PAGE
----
Here is my task:

Find inverse z transform of $X(z)=\frac{1}{2-3z}$, if $|z|>\frac{2}{3}$

I need to find it using definition formula, $x(n)=\frac{1}{2\pi j}\oint_{C}^{ } X(z)z^{n-1}dz$. How can I find it? Result is $-\frac{1}{3}(\frac{2}{3})^{n-1}u(n-1)$


1 Answer 1


In order to be able to do this, you need to know Cauchy's residue theorem, from which you get

$$\frac{1}{2\pi j}\oint_Cf(z)dz=\sum_kR_k\tag{1}$$

where $R_k$ are the residues of the analytic function $f(z)$ at its poles $p_k$, which must lie inside the closed contour $C$. The residue at pole $p_k$ is given by $$R_k=\lim_{z\rightarrow p_k}(z-p_k)f(z)$$

In the case of the inverse $\mathcal{Z}$-transform, we have $f(z)=X(z)z^{n-1}$. Since in your example the region of convergence is given as $|z|>2/3$, we know that we need to find a causal sequence $x[n]$, so we only need to consider values $n\ge 0$. For $n>0$, there is only one single pole at $z=2/3$, and the corresponding residue is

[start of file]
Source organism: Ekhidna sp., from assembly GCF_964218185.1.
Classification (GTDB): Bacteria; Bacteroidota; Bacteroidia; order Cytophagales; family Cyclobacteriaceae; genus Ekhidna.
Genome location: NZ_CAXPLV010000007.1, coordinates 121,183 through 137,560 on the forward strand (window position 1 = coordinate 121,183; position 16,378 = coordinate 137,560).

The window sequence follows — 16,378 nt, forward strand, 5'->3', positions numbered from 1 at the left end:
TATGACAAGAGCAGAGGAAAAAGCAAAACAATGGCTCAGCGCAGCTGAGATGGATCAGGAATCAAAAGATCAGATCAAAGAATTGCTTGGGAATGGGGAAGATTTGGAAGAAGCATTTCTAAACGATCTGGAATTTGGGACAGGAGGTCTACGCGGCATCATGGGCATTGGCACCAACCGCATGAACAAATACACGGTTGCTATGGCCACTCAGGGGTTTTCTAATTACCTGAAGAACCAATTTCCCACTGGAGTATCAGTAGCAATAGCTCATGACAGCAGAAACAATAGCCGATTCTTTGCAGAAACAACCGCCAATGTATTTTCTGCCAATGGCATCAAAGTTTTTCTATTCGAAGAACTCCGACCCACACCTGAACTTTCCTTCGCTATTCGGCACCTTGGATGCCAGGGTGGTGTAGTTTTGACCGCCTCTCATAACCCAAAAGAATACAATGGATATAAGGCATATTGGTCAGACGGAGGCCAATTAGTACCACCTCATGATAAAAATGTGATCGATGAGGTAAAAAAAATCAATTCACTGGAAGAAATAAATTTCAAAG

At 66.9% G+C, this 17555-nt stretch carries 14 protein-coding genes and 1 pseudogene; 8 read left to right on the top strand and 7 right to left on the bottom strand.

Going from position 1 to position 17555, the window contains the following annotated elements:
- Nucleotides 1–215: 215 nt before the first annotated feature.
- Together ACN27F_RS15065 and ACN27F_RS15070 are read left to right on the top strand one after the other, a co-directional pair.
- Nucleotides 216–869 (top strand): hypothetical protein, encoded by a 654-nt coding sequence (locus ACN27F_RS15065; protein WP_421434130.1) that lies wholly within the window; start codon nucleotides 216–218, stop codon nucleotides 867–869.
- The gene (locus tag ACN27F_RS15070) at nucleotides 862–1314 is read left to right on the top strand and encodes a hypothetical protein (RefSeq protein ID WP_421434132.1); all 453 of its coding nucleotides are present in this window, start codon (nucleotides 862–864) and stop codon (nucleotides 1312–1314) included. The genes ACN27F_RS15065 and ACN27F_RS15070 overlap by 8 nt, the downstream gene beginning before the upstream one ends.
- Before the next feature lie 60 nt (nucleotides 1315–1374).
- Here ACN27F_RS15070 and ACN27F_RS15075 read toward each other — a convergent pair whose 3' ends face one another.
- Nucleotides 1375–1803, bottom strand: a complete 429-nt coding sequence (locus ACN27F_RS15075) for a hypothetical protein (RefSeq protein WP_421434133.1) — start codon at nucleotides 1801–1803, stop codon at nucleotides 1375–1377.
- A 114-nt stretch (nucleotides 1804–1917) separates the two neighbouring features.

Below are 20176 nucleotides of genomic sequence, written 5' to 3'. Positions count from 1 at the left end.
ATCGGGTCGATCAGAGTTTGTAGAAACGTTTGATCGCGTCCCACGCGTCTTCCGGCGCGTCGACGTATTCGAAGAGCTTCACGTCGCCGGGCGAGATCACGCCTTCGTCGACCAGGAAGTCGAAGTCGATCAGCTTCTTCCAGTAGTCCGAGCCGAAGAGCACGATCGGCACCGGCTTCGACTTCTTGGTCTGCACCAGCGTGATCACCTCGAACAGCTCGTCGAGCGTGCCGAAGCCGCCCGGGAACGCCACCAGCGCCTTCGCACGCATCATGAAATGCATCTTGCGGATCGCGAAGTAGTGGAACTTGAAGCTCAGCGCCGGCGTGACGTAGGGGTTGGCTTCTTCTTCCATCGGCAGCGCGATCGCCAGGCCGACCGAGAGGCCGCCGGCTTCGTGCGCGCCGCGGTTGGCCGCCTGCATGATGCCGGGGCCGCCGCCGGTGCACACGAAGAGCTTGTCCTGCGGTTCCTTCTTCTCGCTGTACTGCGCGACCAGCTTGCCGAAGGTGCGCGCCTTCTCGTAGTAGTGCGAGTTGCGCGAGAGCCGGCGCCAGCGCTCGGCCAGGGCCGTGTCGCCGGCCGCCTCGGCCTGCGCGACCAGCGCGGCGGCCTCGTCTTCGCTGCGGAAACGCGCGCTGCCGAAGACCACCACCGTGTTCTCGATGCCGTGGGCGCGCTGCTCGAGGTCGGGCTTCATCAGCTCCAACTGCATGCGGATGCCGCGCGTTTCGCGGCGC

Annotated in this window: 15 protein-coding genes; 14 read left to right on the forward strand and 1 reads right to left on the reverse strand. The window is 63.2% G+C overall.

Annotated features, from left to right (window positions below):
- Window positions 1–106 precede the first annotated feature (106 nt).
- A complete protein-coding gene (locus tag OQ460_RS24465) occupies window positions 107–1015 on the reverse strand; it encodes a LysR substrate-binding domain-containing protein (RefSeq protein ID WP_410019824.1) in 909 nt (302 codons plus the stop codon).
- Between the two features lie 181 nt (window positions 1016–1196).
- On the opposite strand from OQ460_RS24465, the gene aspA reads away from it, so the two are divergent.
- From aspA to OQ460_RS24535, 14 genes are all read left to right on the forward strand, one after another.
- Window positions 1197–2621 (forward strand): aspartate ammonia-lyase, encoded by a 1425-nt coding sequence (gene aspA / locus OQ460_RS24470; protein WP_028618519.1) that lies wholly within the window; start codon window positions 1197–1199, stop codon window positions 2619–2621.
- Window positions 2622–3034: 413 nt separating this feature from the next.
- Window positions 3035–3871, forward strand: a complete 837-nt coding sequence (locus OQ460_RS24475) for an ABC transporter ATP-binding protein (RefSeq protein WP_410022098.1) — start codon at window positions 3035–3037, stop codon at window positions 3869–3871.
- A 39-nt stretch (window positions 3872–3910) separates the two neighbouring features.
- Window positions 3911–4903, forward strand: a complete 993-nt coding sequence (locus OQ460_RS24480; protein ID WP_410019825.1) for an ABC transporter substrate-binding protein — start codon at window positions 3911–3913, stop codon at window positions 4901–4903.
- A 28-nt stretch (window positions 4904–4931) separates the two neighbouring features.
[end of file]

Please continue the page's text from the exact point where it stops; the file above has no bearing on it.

$$R_0=\lim_{z\rightarrow 2/3}(z-2/3)X(z)z^{n-1}=-\frac{1}{3}\left(\frac{2}{3}\right)^{n-1}\tag{2}$$

For $n=0$ we get another pole at $z=0$ from the term $z^{n-1}$, and the corresponding residue is

$$R_1=\lim_{z\rightarrow 0}zX(z)z^{-1}=\lim_{z\rightarrow 0}X(z)=\frac12\tag{3}$$

According to (1), the value of $x[0]$ is given by the sum of the residues (2) and (3):


For $n>0$ we only need to consider the residue $R_0$, so the inverse $\mathcal{Z}$-transform is given by


Note that this is just meant as an exercise. In practice this example is a basic transformation, which you either know or look up in a table.


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